I then asked the women if they would be willing to do a prayer activation with me using this passage.  We formed a circle and I asked each woman to hold one hand out towards the middle, as a way of symbolizing us reaching out to touch Jesus' cloak. Then I asked each woman to close her eyes and to speak out any issues that were weighing her down.  They began to speak:  people hurting my feelings, being in bad relationships, lost families, addictions. As the tears began to flow, I quietly began to read this verse in the passage over each of them.

Jesus said to her, "Daughter, your faith has healed you. Go in peace and be freed from your suffering."

Saturday, August 11, 2012

take my yoke upon you

August 5, 2012
elizabeth turman-bryant
One of the first things that Crystal, a twenty-something Latina girl, asked me when the ladies shuffled into the room in their red scrubs and plastic sandals was, "So were people praying for me last week?"   I said yes, we sent out their requests to all of you.  She said, "Good, I'm going to check up on that every week because I really need it".  Your prayers are coveted and checked up on!  

Well, this week I went in solo and it was a good opportunity for me to practice for an upcoming teaching I was giving. I love hearing scripture afresh through the honest replies and perspective of the women in jail. 

Ok, so how many of you are coming in today feeling really weary, worn-down and tired?

All hands go up.  What things feel like heavy burdens? What weighs you down and makes you tired?

The ladies responded: Not seeing my kids, the domestic violence situation I am in, my addiction, waiting in here.

Well, Jesus had something to say to anyone who was feeling like this  Let's look at a promise that he offers.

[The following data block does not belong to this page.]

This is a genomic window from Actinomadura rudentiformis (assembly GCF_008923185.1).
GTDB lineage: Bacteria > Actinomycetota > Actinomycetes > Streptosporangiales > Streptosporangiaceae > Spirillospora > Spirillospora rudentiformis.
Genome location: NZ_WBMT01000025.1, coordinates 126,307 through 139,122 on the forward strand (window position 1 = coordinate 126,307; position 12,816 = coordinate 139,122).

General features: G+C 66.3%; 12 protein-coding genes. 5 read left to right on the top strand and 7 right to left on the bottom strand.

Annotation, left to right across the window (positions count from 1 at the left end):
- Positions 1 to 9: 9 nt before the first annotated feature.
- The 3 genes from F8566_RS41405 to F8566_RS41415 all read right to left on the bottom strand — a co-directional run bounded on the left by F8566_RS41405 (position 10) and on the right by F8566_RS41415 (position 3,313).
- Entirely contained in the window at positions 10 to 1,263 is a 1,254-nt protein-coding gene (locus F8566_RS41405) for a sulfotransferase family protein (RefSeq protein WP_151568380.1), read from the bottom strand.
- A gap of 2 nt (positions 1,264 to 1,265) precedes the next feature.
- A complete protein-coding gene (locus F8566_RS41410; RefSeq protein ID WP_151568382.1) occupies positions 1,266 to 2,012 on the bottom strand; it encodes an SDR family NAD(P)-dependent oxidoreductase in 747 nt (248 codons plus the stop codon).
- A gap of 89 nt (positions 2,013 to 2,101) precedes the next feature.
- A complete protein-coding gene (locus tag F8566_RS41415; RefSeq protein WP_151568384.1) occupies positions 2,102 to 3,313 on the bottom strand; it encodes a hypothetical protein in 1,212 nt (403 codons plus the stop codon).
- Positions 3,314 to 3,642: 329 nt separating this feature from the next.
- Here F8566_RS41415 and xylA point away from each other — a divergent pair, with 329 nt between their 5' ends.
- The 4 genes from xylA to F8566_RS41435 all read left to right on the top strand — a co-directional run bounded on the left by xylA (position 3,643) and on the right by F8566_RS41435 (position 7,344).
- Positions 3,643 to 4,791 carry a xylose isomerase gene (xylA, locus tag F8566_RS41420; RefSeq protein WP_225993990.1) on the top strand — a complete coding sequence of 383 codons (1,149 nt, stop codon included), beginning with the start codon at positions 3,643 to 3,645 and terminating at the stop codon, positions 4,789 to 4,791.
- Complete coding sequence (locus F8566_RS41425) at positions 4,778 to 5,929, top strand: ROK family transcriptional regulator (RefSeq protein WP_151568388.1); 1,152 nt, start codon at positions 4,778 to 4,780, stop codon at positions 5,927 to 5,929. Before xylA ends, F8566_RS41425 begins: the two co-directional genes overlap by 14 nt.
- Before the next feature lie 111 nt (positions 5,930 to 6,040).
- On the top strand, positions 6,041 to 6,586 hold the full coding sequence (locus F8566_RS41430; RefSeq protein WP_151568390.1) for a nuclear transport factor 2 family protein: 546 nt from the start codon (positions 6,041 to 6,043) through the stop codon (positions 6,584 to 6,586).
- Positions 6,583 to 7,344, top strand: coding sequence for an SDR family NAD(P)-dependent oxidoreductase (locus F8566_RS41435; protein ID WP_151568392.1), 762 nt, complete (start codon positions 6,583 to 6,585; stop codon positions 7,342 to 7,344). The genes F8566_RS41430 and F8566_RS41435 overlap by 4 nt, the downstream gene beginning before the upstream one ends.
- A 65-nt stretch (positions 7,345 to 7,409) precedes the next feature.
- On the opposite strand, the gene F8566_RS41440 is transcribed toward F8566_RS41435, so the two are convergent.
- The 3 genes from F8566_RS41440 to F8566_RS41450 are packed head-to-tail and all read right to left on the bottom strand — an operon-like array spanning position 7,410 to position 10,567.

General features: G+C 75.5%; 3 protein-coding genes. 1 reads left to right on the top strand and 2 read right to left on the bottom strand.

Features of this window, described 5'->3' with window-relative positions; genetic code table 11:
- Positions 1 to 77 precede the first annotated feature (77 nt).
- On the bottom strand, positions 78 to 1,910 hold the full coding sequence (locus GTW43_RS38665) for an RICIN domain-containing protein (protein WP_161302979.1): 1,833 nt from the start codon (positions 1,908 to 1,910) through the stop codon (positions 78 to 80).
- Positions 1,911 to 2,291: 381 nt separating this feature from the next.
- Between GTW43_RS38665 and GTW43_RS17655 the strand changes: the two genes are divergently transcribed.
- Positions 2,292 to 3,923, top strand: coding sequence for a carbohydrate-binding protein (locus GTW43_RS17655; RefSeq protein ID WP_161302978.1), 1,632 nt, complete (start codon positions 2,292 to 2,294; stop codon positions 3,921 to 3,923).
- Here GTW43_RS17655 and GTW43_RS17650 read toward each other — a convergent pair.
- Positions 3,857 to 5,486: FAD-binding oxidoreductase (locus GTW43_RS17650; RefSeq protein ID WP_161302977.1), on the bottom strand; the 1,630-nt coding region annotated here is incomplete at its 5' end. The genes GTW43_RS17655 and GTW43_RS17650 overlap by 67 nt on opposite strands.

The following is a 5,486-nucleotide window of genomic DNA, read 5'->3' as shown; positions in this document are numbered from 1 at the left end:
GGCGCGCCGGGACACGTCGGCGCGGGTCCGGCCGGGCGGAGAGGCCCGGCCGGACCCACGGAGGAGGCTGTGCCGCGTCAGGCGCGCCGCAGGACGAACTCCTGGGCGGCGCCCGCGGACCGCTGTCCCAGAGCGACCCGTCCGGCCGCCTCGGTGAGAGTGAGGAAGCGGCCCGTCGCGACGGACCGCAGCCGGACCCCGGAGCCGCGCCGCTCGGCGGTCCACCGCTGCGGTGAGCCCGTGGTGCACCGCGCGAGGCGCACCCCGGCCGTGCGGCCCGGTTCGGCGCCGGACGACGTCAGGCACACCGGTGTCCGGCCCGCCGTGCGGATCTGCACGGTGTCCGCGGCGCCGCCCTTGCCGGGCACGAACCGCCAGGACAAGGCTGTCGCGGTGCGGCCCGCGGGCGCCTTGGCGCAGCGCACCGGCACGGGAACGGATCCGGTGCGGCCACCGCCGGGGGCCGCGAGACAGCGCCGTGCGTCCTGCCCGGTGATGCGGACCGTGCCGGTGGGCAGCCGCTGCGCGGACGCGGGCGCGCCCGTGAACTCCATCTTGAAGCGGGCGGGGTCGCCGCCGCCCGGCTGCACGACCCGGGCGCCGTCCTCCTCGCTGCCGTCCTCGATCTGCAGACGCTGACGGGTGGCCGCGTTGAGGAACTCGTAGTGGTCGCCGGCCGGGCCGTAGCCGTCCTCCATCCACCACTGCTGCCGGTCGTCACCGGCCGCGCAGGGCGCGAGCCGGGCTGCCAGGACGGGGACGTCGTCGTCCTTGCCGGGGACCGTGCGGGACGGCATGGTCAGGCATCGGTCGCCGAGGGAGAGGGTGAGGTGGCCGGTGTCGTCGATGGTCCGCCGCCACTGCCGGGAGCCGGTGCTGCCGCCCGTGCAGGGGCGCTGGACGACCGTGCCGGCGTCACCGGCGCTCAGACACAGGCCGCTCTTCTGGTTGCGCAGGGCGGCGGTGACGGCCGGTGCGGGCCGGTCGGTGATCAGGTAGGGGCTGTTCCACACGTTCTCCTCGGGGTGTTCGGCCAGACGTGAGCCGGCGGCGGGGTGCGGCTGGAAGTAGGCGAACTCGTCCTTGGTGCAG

Matthew 11:28-30 :  Come to me, all of you who are weary and heavy laden and I will give you rest. Take my yoke upon you and learn from me for I am gentle and humble.  For my yoke is easy and my burden is light.  

For those who are tired, what are the three things that Jesus asks them to do?  To come to him, take up his yoke, learn from him.  What does he promise in return?  Rest for our souls.  We talked a bit about what a yoke was and the image of Jesus being the bigger ox who is carrying the burden and teaching the younger ox. 

That sounds really easy, just to come to this Jesus and get rest.  If its that easy, why don't you think that we do this when we are in that place of being so tired and exhausted?   We forget, we are running around so much and too busy.  We may not know Jesus and know if we can trust him.  We have been let down-prayed in the past and nothing happened.  

What do we run to instead when we get in that exhausted place?  We as humans usually run to something when we feel down to make us feel better...
We run to old abusive relationships, drugs, keeping busy.  

And those things that we run to, do they bring rest?  Are they gentle and humble masters?   No way! They make us feel worse and more guilty and tired afterwards. 
From here we had to quickly transition into prayer for the time goes by soooo quickly!   I invited the women to take their burdens and to come with them to Jesus and offer them to him and hear his words over them.   I prayed for the peace that passes understanding to settle over them and then the guards came....